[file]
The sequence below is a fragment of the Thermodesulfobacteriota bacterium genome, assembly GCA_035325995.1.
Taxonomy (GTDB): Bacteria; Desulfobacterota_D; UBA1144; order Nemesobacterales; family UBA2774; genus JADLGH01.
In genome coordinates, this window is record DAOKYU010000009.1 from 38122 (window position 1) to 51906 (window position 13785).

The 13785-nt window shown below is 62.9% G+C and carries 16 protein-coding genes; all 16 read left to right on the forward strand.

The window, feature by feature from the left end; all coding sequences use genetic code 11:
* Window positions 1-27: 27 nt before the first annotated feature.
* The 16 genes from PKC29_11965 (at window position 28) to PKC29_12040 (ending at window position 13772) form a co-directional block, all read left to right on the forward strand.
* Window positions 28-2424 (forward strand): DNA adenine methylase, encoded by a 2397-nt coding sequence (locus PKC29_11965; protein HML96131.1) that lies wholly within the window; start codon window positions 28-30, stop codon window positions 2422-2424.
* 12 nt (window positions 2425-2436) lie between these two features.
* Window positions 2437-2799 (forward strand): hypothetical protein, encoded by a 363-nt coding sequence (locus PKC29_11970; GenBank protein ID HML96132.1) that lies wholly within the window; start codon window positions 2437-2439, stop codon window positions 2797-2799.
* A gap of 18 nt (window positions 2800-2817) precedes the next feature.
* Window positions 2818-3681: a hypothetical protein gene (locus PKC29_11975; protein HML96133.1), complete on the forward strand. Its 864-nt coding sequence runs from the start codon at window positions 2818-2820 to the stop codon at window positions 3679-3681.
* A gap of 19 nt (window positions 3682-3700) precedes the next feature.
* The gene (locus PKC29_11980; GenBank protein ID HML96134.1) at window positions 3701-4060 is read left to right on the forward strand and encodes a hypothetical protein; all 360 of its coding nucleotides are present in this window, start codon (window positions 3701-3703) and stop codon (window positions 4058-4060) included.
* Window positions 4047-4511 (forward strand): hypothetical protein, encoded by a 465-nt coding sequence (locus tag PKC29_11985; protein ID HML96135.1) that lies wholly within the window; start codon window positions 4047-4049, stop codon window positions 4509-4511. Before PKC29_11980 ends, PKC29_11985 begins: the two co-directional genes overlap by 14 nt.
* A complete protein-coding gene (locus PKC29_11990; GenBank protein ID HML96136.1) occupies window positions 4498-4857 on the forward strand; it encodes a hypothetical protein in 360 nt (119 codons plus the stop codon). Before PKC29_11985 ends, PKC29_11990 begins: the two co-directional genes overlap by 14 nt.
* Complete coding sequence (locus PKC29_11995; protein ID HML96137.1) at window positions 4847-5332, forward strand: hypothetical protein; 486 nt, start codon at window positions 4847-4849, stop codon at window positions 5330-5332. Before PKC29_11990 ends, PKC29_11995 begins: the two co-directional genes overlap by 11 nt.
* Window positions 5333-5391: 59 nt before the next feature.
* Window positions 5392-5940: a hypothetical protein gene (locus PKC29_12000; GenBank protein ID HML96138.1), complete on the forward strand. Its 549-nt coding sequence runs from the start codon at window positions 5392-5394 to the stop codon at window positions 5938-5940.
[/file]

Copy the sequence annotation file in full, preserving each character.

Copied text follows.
The sequence below is a fragment of the Thermodesulfobacteriota bacterium genome, assembly GCA_035325995.1.
Taxonomy (GTDB): Bacteria; Desulfobacterota_D; UBA1144; order Nemesobacterales; family UBA2774; genus JADLGH01.
In genome coordinates, this window is record DAOKYU010000009.1 from 38122 (window position 1) to 51906 (window position 13785).

The 13785-nt window shown below is 62.9% G+C and carries 16 protein-coding genes; all 16 read left to right on the forward strand.

The window, feature by feature from the left end; all coding sequences use genetic code 11:
* Window positions 1-27: 27 nt before the first annotated feature.
* The 16 genes from PKC29_11965 (at window position 28) to PKC29_12040 (ending at window position 13772) form a co-directional block, all read left to right on the forward strand.
* Window positions 28-2424 (forward strand): DNA adenine methylase, encoded by a 2397-nt coding sequence (locus PKC29_11965; protein HML96131.1) that lies wholly within the window; start codon window positions 28-30, stop codon window positions 2422-2424.
* 12 nt (window positions 2425-2436) lie between these two features.
* Window positions 2437-2799 (forward strand): hypothetical protein, encoded by a 363-nt coding sequence (locus PKC29_11970; GenBank protein ID HML96132.1) that lies wholly within the window; start codon window positions 2437-2439, stop codon window positions 2797-2799.
* A gap of 18 nt (window positions 2800-2817) precedes the next feature.
* Window positions 2818-3681: a hypothetical protein gene (locus PKC29_11975; protein HML96133.1), complete on the forward strand. Its 864-nt coding sequence runs from the start codon at window positions 2818-2820 to the stop codon at window positions 3679-3681.
* A gap of 19 nt (window positions 3682-3700) precedes the next feature.
* The gene (locus PKC29_11980; GenBank protein ID HML96134.1) at window positions 3701-4060 is read left to right on the forward strand and encodes a hypothetical protein; all 360 of its coding nucleotides are present in this window, start codon (window positions 3701-3703) and stop codon (window positions 4058-4060) included.
* Window positions 4047-4511 (forward strand): hypothetical protein, encoded by a 465-nt coding sequence (locus tag PKC29_11985; protein ID HML96135.1) that lies wholly within the window; start codon window positions 4047-4049, stop codon window positions 4509-4511. Before PKC29_11980 ends, PKC29_11985 begins: the two co-directional genes overlap by 14 nt.
* A complete protein-coding gene (locus PKC29_11990; GenBank protein ID HML96136.1) occupies window positions 4498-4857 on the forward strand; it encodes a hypothetical protein in 360 nt (119 codons plus the stop codon). Before PKC29_11985 ends, PKC29_11990 begins: the two co-directional genes overlap by 14 nt.
* Complete coding sequence (locus PKC29_11995; protein ID HML96137.1) at window positions 4847-5332, forward strand: hypothetical protein; 486 nt, start codon at window positions 4847-4849, stop codon at window positions 5330-5332. Before PKC29_11990 ends, PKC29_11995 begins: the two co-directional genes overlap by 11 nt.
* Window positions 5333-5391: 59 nt before the next feature.
* Window positions 5392-5940: a hypothetical protein gene (locus PKC29_12000; GenBank protein ID HML96138.1), complete on the forward strand. Its 549-nt coding sequence runs from the start codon at window positions 5392-5394 to the stop codon at window positions 5938-5940.